So, a couple of months ago, I had an Achilles tendon rupture. A couple of weeks ago, the great surgeons at Mayo Clinic, put me back together again, without the aid of all the King’s horses and all the King’s men. I am detailing most of that at a new blog on Achilles tendon injuries, but here I would like to detail what the digital usage side of the injury and recovery is. After the surgery, where they had to harvest the big toe tendon to lace up the gap between the two ends of the Achilles (apologies to Dr Turner for any misconceptions, he was very clear and concise in his explanations, any misinterpretations are my fault, not his) they cast up my right leg below the knee to the toes and told me quite sternly not to put any weight on it. I am spending the non-weight bearing period of the recovery in Rochester, MN, to be near the Mayo, as they need to see me back every 3 weeks or so. I have a very nice house rented from Serenity House Network, a charity that does this sort of medical rental. The house came fully furnished, and with a very good internet connection (15Mbs), so that made life easier.
So, currently, I am getting around longer distances with a knee roller, which looks a bit like a scooter, but has a place to lay your lower leg. Shorter distances (a couple of feet), I am doing with a walker and hopping. Oddly enough, crutches have not been a major mode of propulsion, although I have them here if needed. Probably, if I was getting outside more, the crutches would be of better use.
Consequently, there is very little ability to carry devices with you. Most of my time is spent in a robe, so phones can ride in the pockets, but I have 3 computers scattered around the house (bedroom, living room and breakfast nook), with additional screens on the one in the nook and the living room. As they would prefer the leg to be elevated at all times, finding proper typing positions to work in has been a trick. Thus, I find myself using phones more often, with voice recognition software to do more of my work than in the past. Phones can do much of my work, but for some things, like doing quotes, there is no substitute for an actual computer. My best option at the moment is the breakfast nook, with a Surface Pro 4 in a dock, with an external keyboard (Filco Ninja in bright red for the keyboard snobs among you) held on my lap, with the cast leg up on my knee roller. It is an odd position at best, but I am becoming more limber (at least on one side).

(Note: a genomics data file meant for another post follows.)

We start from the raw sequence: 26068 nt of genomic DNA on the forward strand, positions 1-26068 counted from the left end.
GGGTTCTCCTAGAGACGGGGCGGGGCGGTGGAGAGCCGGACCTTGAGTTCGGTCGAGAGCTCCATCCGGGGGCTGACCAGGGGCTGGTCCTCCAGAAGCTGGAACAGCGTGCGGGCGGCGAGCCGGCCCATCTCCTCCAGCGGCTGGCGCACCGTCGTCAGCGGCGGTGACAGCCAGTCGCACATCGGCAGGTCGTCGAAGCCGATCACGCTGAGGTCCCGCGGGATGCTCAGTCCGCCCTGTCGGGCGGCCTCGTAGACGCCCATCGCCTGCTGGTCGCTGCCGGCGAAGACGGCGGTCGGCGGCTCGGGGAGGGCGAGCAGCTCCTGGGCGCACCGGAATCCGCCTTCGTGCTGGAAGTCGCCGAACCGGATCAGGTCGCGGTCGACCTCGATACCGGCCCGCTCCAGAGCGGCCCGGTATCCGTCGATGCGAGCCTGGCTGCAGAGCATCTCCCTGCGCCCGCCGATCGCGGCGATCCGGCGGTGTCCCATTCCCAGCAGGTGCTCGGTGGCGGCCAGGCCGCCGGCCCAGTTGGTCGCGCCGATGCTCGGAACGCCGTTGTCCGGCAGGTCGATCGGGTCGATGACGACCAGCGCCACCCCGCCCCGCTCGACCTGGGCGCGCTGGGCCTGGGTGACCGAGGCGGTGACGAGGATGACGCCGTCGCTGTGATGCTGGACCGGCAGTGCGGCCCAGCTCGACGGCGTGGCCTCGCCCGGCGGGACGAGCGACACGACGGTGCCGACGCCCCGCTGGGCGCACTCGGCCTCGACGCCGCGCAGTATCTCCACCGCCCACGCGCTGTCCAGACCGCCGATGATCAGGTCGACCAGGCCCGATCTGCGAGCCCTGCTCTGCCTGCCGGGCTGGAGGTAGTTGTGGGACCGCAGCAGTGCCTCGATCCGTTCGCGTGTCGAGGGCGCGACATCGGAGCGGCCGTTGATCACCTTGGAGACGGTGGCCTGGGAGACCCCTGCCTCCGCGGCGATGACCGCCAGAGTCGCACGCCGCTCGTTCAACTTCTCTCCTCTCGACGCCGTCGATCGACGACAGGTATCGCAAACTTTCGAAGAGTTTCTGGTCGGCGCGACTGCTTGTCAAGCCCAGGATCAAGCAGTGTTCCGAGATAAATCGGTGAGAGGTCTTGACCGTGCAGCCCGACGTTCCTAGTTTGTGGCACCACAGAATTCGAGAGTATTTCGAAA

I have found the SP’s ( I have a 3 and 4 here) to be very nearly totally unsuitable for work with the folding keyboard. Also unsuitable, has been the Thinkpad X1 Yoga, which is quite a disappointment. The problem is not in the computers, but in the working positions required. I am still experimenting, finding a good stand for working in bed was a multi-try experiment, and I am still not entirely happy with it.
The iPhone is still my primary phone to get things done with, although all of my calls are going to my Project Fi Nexus. The AT&T signal in the area is poor enough I have had some complaints about the call quality. Therefore, the calls are being forwarded to the Nexus and the iPhone gets the non-call work. That is probably just my familiarity with the iPhone, everything I have taken the time to figure out on the Nexus has worked smashingly. One of the things that I am glad I took the time for is getting the full size keyboard set up, without it much that I am doing (including this blog post) would be terribly hard, if not impossible.
Oddly enough, my Apple watch has been a great help in this time, being able to check on messages and email without going through pulling the phone out of my robe pocket is a lot better that it would seem on the surface. I have learned much more of the ins and outs on it.
At three weeks, I am still learning some of the workarounds, but am getting full days of actual work in. That’s good, because the help here costs money.<G>